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Cawdor Castle, Nairn (Credit: VisitScotland/Kenny Lam)
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Cawdor Castle, Macbeth and a Ghost

By Melissa Davies

This story belongs to a ten-part series of stories gifted by Nairn Museum. Many thanks to Melissa Davies, the director of Nairn Museum, for kindly gifting these stories to the Spirit: Stories archive.

Cawdor is perhaps the best known of the Nairnshire parishes, partly due to Shakespeare's 'Macbeth' (the Scottish play). Cawdor was originally known as Calder, and the original occupiers were the Calders. The original wooden castle, near the hamlet of Brackla, was replaced in 1454 when the Thane, William, commissioned the large central stone tower after he dreamt that his donkey lead him to a new site for the castle. The donkey, which was laden with gold, lay down beside a holly tree, and it was at that spot that he built the castle. The remains of this tree can be seen in the lowest level of the tower. The iron gate of the castle came from nearby Lochindorb Castle, dismantled by William around 1455 on the orders of James II after it had been forfeited by the Earl of Moray. Successive Thanes added to the building.

Looking Over To A Floodlit Cawdor Castle Cawdor Castle, Nairn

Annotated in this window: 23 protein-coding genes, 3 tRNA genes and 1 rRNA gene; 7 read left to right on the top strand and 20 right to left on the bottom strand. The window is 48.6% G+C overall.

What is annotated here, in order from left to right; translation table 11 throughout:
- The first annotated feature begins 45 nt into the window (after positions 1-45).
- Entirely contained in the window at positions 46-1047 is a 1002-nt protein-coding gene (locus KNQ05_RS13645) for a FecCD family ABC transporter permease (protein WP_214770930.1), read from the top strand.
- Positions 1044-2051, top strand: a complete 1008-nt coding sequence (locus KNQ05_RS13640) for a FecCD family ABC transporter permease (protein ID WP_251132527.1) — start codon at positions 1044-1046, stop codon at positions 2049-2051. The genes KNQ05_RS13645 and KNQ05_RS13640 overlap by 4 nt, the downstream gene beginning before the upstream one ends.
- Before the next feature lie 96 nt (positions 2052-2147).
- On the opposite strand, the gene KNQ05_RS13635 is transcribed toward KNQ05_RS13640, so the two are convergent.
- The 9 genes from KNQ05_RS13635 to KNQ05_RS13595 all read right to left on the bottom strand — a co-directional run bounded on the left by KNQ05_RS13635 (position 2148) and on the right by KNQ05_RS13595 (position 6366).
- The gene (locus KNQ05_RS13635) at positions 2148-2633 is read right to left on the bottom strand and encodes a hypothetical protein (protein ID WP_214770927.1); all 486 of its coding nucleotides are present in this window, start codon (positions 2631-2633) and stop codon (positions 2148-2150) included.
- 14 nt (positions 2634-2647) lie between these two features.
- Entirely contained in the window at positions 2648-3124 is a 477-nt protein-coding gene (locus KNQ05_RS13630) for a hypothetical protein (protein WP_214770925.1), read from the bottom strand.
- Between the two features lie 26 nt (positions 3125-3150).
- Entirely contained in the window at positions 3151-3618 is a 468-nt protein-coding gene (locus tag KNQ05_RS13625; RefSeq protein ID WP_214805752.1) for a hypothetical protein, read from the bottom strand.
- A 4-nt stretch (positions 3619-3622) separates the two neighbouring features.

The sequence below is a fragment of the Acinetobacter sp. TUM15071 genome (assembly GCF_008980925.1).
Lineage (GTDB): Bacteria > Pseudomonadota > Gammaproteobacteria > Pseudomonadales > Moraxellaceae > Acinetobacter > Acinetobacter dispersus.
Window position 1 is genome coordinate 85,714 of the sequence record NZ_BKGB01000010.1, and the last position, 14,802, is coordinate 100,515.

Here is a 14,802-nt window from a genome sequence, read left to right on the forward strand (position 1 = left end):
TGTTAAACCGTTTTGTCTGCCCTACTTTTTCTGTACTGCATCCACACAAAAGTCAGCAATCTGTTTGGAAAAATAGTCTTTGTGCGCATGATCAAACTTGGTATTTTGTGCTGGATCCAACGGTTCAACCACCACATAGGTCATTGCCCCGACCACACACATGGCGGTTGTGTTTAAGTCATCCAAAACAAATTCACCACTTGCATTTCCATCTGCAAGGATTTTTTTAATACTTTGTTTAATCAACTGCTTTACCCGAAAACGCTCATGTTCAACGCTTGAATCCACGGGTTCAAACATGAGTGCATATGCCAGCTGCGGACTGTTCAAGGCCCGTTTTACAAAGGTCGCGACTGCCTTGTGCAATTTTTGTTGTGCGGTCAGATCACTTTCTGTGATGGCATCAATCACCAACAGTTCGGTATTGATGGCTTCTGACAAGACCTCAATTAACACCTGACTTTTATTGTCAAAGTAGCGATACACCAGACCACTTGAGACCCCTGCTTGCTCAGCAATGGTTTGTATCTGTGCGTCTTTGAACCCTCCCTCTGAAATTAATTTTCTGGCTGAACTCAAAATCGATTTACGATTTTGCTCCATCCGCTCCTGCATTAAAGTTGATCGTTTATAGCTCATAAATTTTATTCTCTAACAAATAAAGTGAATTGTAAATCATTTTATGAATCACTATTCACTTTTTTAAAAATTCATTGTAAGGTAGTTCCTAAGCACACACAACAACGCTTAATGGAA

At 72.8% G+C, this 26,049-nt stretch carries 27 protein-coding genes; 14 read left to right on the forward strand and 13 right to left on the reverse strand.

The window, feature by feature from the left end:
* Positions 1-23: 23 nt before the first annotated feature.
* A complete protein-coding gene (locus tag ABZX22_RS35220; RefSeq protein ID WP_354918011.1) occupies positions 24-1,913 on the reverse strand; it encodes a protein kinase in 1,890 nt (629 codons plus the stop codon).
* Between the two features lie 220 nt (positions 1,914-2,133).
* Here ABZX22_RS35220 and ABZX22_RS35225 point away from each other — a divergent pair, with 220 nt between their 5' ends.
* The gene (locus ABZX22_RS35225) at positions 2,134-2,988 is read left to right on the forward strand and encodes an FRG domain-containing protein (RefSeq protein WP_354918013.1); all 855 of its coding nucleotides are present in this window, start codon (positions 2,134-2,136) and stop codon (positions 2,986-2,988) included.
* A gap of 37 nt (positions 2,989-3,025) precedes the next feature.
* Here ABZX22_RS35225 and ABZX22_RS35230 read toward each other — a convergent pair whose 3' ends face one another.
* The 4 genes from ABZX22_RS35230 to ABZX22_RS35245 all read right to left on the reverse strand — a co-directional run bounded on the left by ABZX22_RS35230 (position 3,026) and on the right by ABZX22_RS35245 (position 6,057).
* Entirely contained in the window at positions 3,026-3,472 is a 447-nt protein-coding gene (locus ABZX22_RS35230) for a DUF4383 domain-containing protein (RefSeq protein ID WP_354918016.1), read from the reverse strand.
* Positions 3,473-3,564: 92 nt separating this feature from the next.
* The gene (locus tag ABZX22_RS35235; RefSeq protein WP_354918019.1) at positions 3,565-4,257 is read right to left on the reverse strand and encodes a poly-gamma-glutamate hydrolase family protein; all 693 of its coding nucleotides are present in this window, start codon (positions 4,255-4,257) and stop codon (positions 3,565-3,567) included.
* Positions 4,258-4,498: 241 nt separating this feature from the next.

Image provided by VisitScotland/ Paul Tomkins

Cawdor Castle at night, lit by floodlights

The Thanedom of Cawdor was granted in 1310 by Robert I, and passed from father to son until Muriel Calder succeeded her father John in 1493. She was abducted as a child and in 1510, forced to marry Sir John Campbell of Argyll, from whence came the family name of Cawdor. Muriel lived until 1575, surviving her husband and son. The Campbell Lairds were often absentee landlords and a number of Factors ran their lands for them. In 1814, Alexander Stables became Factor. His son, William Alexander Stables, succeeded his father as Factor He was a great collector of natural history and was President of the Nairn Literary Institute.


Ghosts of Cawdor

It is said that a ghost wearing a blue velvet dress has been sighted wandering around the castle grounds. According to local legend this is none other than Muriel Calder. Her ghost has also been seen in the drawing room, gazing longingly at the portrait of the first Baron Cawdor. Another ghost is said to be that of her husband, John Campbell.


The name Cawdor still connects the castle to Shakespeare's 'Macbeth'. However, the story by Shakespeare takes extensive liberties with history. In the play, Macbeth, then Thane of Glamis, encounters three witches, the 'weird sisters', on the 'Blasted Heath'. They prophecised that Macbeth will become Thane of Cawdor and then King. Duncan makes Macbeth the Thane of Cawdor then Macbeth and his lady plot to murder Duncan in order to fulfil the prophecy. Duncan is slain in his sleep at Macbeth's castle in Inverness, an act that leads to Macbeth's downfall.

However, the truth is that Macbeth died around 130 years before the title, Thane of Cawdor, was granted, and over 300 years before the first stone was laid at Cawdor Castle. Macbeth was born around 1005 AD and ruled Scotland from 1040 to 1057 AD. Macbeth's Hillock near Brodie Castle, between Forres and Nairn, is traditionally identified as the 'Blasted Heath', the meeting place of Macbeth and the witches.

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